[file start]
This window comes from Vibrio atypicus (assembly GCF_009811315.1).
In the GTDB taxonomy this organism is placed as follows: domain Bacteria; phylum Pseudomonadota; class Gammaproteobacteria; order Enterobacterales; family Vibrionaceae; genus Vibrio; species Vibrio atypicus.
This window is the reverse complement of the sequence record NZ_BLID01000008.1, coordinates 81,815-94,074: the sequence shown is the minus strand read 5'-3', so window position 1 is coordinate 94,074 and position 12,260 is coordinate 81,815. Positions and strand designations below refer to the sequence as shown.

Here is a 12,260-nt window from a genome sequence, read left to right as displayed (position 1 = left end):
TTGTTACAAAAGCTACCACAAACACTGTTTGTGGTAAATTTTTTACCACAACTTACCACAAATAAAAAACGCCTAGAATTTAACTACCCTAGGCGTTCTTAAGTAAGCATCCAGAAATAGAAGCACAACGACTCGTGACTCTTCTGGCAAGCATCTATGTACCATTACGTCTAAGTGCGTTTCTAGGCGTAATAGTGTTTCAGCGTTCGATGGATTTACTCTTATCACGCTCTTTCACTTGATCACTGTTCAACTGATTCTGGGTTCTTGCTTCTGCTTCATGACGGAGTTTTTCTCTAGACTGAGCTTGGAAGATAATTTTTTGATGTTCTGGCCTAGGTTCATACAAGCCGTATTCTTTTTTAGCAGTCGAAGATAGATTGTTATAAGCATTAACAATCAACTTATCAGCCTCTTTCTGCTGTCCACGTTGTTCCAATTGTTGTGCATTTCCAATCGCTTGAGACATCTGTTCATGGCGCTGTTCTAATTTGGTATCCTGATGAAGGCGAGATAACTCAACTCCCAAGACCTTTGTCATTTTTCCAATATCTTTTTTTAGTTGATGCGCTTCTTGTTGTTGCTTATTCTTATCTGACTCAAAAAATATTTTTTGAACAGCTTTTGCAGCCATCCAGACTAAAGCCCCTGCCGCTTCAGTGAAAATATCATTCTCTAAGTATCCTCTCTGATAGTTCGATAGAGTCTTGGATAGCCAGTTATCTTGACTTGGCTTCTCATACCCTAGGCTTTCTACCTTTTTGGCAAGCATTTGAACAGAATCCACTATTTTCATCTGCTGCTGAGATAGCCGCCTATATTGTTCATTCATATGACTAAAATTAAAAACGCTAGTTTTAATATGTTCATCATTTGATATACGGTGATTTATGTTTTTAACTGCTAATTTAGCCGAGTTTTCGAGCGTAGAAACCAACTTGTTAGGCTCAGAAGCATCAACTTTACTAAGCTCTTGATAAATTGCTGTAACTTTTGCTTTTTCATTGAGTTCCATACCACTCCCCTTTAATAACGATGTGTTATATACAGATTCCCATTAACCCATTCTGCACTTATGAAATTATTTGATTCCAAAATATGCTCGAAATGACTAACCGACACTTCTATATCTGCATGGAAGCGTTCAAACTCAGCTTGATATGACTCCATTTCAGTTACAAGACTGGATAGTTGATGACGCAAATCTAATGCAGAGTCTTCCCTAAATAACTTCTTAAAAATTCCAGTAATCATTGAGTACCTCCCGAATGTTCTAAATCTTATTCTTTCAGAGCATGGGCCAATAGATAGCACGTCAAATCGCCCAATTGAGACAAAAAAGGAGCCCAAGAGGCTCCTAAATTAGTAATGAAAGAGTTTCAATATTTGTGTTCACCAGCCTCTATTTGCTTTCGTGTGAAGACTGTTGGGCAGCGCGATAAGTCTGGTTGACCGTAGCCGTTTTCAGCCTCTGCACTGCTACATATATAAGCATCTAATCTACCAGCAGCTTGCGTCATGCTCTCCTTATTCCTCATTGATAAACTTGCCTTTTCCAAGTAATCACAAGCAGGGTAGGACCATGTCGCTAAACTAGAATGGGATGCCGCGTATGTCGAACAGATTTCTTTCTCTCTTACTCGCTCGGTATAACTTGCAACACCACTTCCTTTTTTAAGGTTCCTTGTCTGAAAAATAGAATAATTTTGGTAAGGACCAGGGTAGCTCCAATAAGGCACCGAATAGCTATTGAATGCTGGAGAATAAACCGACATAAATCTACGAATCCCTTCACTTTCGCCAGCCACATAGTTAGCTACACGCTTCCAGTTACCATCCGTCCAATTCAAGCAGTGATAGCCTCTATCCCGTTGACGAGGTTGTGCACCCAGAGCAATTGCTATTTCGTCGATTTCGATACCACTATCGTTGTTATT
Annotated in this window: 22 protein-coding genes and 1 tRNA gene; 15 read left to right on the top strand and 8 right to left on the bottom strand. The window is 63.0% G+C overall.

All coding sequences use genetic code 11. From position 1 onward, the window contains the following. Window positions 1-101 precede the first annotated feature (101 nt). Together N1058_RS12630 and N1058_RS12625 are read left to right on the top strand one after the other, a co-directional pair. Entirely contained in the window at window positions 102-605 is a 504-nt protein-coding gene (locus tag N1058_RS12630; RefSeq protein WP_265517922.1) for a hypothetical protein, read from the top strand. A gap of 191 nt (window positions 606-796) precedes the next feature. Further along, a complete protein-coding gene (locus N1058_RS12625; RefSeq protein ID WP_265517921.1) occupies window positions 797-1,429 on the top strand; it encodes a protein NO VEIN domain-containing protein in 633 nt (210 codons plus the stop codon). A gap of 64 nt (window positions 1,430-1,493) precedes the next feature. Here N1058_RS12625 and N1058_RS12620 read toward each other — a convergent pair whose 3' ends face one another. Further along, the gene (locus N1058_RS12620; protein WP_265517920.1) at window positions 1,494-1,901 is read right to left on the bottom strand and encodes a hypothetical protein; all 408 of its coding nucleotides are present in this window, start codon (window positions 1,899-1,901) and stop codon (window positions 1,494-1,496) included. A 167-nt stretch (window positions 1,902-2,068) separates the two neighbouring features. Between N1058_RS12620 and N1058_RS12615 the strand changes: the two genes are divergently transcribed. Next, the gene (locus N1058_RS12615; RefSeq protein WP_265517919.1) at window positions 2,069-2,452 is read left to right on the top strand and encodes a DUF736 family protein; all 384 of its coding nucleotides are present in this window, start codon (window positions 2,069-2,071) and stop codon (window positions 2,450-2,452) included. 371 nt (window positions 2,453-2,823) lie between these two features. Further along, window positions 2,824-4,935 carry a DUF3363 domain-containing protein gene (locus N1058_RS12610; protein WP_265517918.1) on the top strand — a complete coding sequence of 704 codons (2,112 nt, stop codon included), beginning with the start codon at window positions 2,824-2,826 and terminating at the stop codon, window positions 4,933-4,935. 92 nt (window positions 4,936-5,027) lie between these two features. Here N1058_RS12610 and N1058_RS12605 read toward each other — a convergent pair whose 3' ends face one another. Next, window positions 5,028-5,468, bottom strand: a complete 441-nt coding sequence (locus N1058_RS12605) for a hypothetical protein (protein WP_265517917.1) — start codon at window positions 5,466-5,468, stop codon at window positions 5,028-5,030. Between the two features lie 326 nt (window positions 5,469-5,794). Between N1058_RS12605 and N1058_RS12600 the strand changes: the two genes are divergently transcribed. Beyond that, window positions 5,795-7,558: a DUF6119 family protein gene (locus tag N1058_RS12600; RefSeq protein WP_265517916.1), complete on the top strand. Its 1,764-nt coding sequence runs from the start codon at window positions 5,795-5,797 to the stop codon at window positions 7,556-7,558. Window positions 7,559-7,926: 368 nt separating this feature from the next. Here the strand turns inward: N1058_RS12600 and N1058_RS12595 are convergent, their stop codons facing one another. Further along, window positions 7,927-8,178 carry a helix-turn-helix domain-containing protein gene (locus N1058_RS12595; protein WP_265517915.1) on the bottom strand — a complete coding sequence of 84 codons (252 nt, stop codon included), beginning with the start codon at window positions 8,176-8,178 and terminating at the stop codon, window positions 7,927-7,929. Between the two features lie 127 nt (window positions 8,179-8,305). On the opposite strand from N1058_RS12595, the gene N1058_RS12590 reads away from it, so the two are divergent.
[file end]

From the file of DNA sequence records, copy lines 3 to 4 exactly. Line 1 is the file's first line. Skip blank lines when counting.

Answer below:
This window is the reverse complement of the sequence record NZ_BLID01000008.1, coordinates 81,815-94,074: the sequence shown is the minus strand read 5'-3', so window position 1 is coordinate 94,074 and position 12,260 is coordinate 81,815. Positions and strand designations below refer to the sequence as shown.

Here is a 12,260-nt window from a genome sequence, read left to right as displayed (position 1 = left end):